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Minority Report card

Steven Spielberg's science-fiction thriller is one of the famed director's best, if also one of his edgiest, movies

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It's shaping up to be a good summer-at least at the movies. During a season of endless hype promoting an endless stream of mostly mindless movies, the most viewers can hope for are a few whose artistic integrity makes them stand out from the crowd. Spider-Man did this for families with older kids early in the summer, and now Minority Report does this for adult moviegoers as we head into July.

Minority Report, the latest film from director Steven Spielberg, is not for kids, but it's one of a relatively few adult films that's actually appropriate for adults (as opposed to appropriate for no one, as many films are). It's rated PG-13 for violence, brief bad language, some sexuality, and drug content. The film is not overly graphic, but it is dark, and its themes are mature.

Steven Spielberg is almost always, if nothing else, a compelling filmmaker. There are exceptions, like Hook (1991) and The Lost World (1997). But, on the whole, Mr. Spielberg has been highly successful in blending pop spirituality and his own peculiar sensibilities with solid popular entertainment.

Minority Report is no exception. The highly anticipated pairing of Mr. Spielberg with Tom Cruise, Hollywood's most bankable star, is one of the director's best, if also one of his edgiest, films.

Minority Report's screenplay is adapted from a Philip K. Dick short story by Scott Frank (Out of Sight and Get Shorty) and Jon Cohen. It's set in Washington, D.C., in the year 2054. John Anderton (Mr. Cruise) heads up an elite Pre-Crime unit of the police force, an experimental program in its sixth successful year of operation. The unit concerns itself solely with murder, and, as the name implies, makes its arrests before the actual acts are committed. The cops do this based on information obtained from three "pre-cogs," semi-human beings floating in a nutrient bath that have the ability to see hazy visions of future murders within a 200-mile radius.

Director Burgess, the program's founder and chief proponent (played by Max von Sydow), has high hopes of expanding the program nationally. Anderton, who is chiefly motivated by his own pain in losing a son, has full faith in what he believes is an infallible system. He chafes under the probing questions of Detective Ed Witwer (Colin Farrell), an investigator from the Justice Department trying to find weaknesses in the system-and seemingly gunning for Anderton's job.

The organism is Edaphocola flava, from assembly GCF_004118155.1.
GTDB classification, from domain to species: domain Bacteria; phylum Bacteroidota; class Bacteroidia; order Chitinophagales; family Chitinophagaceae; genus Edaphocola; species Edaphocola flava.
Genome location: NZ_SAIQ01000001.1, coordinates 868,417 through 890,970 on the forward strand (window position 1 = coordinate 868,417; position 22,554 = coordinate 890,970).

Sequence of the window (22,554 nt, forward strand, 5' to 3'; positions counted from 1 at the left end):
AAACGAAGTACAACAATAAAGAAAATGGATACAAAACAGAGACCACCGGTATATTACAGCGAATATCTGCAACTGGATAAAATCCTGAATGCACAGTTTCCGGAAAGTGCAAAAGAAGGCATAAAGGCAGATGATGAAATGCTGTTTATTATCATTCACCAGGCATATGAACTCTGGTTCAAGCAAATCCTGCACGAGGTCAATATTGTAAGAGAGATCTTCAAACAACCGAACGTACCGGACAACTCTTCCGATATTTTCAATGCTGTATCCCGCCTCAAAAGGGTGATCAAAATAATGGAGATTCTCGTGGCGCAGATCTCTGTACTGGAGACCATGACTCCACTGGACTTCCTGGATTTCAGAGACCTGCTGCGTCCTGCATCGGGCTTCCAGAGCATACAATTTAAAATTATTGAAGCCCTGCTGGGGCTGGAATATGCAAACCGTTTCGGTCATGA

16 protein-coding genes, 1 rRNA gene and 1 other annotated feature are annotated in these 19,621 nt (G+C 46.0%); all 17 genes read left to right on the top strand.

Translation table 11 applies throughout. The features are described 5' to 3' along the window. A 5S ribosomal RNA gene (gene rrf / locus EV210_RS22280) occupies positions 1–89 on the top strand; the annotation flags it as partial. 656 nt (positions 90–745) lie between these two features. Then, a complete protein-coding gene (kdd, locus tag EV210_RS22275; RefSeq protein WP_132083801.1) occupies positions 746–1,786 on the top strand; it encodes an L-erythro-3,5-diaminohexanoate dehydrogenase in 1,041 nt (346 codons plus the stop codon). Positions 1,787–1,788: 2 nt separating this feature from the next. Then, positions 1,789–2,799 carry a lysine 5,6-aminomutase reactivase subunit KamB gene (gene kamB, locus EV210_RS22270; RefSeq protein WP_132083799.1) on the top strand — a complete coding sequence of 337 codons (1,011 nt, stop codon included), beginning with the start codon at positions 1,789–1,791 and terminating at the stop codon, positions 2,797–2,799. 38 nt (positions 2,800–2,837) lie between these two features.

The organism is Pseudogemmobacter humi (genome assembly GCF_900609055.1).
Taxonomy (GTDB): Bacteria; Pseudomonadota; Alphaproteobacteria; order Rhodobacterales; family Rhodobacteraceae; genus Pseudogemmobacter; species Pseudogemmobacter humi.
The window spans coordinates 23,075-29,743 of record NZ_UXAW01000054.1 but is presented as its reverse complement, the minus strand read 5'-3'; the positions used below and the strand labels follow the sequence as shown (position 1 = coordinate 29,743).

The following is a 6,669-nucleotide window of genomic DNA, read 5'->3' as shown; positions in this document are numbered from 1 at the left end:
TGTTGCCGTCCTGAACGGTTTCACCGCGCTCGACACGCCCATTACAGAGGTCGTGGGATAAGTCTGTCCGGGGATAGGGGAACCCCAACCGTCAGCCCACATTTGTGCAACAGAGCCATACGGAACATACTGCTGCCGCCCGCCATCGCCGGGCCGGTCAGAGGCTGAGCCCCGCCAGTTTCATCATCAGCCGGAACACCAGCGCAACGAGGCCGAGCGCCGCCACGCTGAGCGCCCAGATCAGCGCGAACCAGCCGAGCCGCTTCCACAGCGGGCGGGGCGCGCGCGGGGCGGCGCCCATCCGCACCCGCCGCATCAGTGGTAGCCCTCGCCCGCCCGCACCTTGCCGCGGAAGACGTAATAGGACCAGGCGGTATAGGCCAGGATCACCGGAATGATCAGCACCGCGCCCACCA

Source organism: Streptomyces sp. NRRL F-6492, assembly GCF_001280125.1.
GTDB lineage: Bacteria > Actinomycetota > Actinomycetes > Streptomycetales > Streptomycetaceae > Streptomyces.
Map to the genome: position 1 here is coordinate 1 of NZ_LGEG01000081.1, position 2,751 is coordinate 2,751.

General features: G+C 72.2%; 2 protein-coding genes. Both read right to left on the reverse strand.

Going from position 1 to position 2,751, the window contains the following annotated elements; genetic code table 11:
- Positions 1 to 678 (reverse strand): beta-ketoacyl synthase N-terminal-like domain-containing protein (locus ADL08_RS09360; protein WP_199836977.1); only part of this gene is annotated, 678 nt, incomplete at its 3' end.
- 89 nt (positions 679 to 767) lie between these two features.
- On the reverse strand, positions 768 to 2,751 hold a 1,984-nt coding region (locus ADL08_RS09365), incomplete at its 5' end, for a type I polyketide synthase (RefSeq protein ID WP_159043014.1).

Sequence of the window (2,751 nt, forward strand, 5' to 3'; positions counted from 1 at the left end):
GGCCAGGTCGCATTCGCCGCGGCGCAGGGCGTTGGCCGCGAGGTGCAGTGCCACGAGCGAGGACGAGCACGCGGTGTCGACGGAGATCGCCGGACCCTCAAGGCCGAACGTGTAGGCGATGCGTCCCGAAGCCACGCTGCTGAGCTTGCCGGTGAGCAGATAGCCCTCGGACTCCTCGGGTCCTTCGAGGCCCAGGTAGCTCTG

Anderton's attitude changes when the complicated system of reading the pre-cogs' visions identifies Anderton himself as a future murderer. In 36 hours, according to the "flawless" Pre-Crime system, Anderton will apparently kill a man he's never met.

Minority Report is successful on several levels. As an action film, Mr. Spielberg's technical expertise has never been more evident. As science fiction, it has an internal consistency far surpassing most examples of the genre. Minority Report is a prime example of the effective, limited use of special effects. Many visions of the future seem to imagine a world where the past has been scrubbed away, aside from winking references to the archaic pop culture of our own day. Mr. Spielberg's Washington, D.C., half a century advanced, is spookily believable. Although modern, miles-high apartment complexes dot the skyline, Georgetown residents still live in familiar brownstone row houses.

Futuristic advances are well thought out and resemble our own way of living just enough to be plausible. More importantly, the basic ideas at the heart of the story are sturdy enough to withstand the occasional flaws in the film's logic. Any story that is bold enough to take on the ability to see, and, in some sense, interact with, the future faces some inherent problems. But Minority Report challenges its audience to stay with it, and think through the difficult sections rather than dismissing the entire enterprise 10 minutes into the film.

As an exercise in ethics, there's also quite a bit here, but most of the ideas are never fully fleshed out. The complexity of the film's plot and its desire to take on issues of free will, guilt, the nature of justice, and personal privacy will be a treat to adult moviegoers. But Mr. Spielberg's own ambivalent worldview, in which his liberal personal politics often seem to conflict with his desire to tell a good story, prevent him from being entirely successful on this front. There's also a very "Spielbergian" ending that is inconsistent with most of the film's tone.

Minority Report, however, is a solid package. Those looking for more than the typical summer fare likely won't be disappointed.

Andrew Coffin Andrew is a former WORLD correspondent.


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